Henry V

by: William Shakespeare

  Act 1 Scene 2

page Act 1 Scene 2 Page 4

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So do the kings of France unto this day,
Howbeit they would hold up this Salic law
115To bar your Highness claiming from the female
And rather choose to hide them in a net
Than amply to imbar their crooked titles
Usurped from you and your progenitors.
To this day, the kings of France follow this unspoken rule, even though they point to this Salic law to bar your Highness from inheriting it through the female line. They prefer to obscure matters rather than reveal how corrupt their own claims to the French crown are. They usurped that crown from you and your ancestors.

KING HENRY

May I with right and conscience make this claim?

KING HENRY

Can I justifiably and in good conscience make this claim?

CANTERBURY

120The sin upon my head, dread sovereign,
For in the Book of Numbers is it writ:
“When the man dies, let the inheritance
Descend unto the daughter.” Gracious lord,
Stand for your own, unwind your bloody flag,
125Look back into your mighty ancestors.
Go, my dread lord, to your great-grandsire’s tomb,
From whom you claim. Invoke his warlike spirit
And your great-uncle’s, Edward the Black Prince,
Who on the French ground played a tragedy,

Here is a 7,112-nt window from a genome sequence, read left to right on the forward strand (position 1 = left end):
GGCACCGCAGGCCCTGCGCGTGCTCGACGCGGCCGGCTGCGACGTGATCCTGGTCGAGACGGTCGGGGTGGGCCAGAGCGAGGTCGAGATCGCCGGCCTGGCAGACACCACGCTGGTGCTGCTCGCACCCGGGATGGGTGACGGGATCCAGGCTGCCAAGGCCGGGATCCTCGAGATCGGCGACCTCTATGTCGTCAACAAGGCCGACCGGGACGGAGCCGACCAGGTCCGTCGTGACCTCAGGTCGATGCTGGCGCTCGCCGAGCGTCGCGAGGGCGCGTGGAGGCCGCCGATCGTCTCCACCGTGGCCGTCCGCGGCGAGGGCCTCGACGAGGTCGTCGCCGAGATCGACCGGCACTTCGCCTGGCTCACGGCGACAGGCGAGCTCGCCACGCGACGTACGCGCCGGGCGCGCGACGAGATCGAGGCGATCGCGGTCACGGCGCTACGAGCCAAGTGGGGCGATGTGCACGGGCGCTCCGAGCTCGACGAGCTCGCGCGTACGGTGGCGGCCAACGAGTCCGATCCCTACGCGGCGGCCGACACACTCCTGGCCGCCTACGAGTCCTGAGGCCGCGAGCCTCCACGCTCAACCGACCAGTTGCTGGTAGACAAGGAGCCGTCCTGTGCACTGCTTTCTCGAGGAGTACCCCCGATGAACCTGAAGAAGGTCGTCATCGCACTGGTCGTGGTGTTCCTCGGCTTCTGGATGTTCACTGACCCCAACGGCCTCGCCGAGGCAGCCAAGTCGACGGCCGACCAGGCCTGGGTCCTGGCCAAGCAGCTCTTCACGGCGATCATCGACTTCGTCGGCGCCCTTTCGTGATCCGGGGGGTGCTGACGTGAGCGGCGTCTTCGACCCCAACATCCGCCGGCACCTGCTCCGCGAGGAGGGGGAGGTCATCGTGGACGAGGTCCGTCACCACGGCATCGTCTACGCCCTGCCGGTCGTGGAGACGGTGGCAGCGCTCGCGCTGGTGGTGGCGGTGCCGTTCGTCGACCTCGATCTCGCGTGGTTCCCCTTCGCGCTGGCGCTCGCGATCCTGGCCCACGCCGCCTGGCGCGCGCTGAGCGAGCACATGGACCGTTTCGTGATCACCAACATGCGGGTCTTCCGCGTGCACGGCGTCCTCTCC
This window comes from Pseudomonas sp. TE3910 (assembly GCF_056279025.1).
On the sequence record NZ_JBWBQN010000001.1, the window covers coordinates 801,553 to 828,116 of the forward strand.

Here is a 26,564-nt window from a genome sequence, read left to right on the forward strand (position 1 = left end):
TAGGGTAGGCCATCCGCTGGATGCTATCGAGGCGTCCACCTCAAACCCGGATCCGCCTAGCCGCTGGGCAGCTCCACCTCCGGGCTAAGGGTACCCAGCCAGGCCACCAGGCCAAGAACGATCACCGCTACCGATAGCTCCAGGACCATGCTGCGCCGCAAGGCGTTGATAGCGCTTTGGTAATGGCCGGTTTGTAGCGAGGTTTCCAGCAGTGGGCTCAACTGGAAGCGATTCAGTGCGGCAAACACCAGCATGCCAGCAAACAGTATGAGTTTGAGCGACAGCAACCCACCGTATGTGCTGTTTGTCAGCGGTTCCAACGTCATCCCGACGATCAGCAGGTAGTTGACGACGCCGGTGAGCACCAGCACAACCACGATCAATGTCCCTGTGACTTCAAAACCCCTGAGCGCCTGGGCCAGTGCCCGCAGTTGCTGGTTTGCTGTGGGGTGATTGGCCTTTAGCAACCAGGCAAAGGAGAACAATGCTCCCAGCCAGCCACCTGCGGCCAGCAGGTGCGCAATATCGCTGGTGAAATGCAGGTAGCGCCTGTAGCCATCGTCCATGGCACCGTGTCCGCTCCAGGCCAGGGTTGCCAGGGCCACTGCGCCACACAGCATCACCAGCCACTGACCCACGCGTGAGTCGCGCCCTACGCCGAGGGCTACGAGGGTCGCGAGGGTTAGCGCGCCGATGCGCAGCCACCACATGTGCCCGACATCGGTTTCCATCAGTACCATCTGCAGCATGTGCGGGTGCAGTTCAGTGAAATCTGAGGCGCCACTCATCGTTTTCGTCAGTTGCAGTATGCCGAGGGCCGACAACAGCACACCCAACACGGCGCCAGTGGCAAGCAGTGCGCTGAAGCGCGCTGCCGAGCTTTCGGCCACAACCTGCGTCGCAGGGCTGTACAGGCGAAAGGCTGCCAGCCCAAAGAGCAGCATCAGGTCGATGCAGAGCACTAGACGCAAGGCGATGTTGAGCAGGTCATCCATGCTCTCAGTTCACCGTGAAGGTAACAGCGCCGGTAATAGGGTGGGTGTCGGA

130Making defeat on the full power of France
Whiles his most mighty father on a hill
Stood smiling to behold his lion’s whelp
Forage in blood of French nobility.
O noble English, that could entertain
135With half their forces the full pride of France
And let another half stand laughing by,
All out of work and cold for action!

CANTERBURY

If not, mighty sovereign, let the blame be mine. For it is written in the book of Numbers: “When the man dies, let the inheritance descend unto the daughter.” Gracious lord, claim what is yours. Unfurl your banners of war. Take your mighty ancestors as models. Go to the tomb of your great-grandfather, from whom your own title to the crown derives. Invoke his warlike spirit and that of Edward the Black Prince, your great-uncle, who fought a tragic battle on French soil, routing the French army in full force while his mighty father stood by on a hilltop, smiling to see his son steeped in the blood of French noblemen. O noble English, who could take on the entire French army with only half their forces, leaving the other half to stand by, idle and laughing.

ELY

Awake remembrance of these valiant dead
And with your puissant arm renew their feats.
140You are their heir, you sit upon their throne,
The blood and courage that renownèd them
Runs in your veins; and my thrice-puissant liege
Is in the very May-morn of his youth,
Ripe for exploits and mighty enterprises.

ELY

Awaken the memory of those valiant ancestors and with your own powerful arm make their deeds live again. You are their heir and sit on their throne, and the blood and courage that glorified them run in your veins. You, my most powerful sovereign, are in the very prime of youth, ripe for glorious deeds and great enterprises.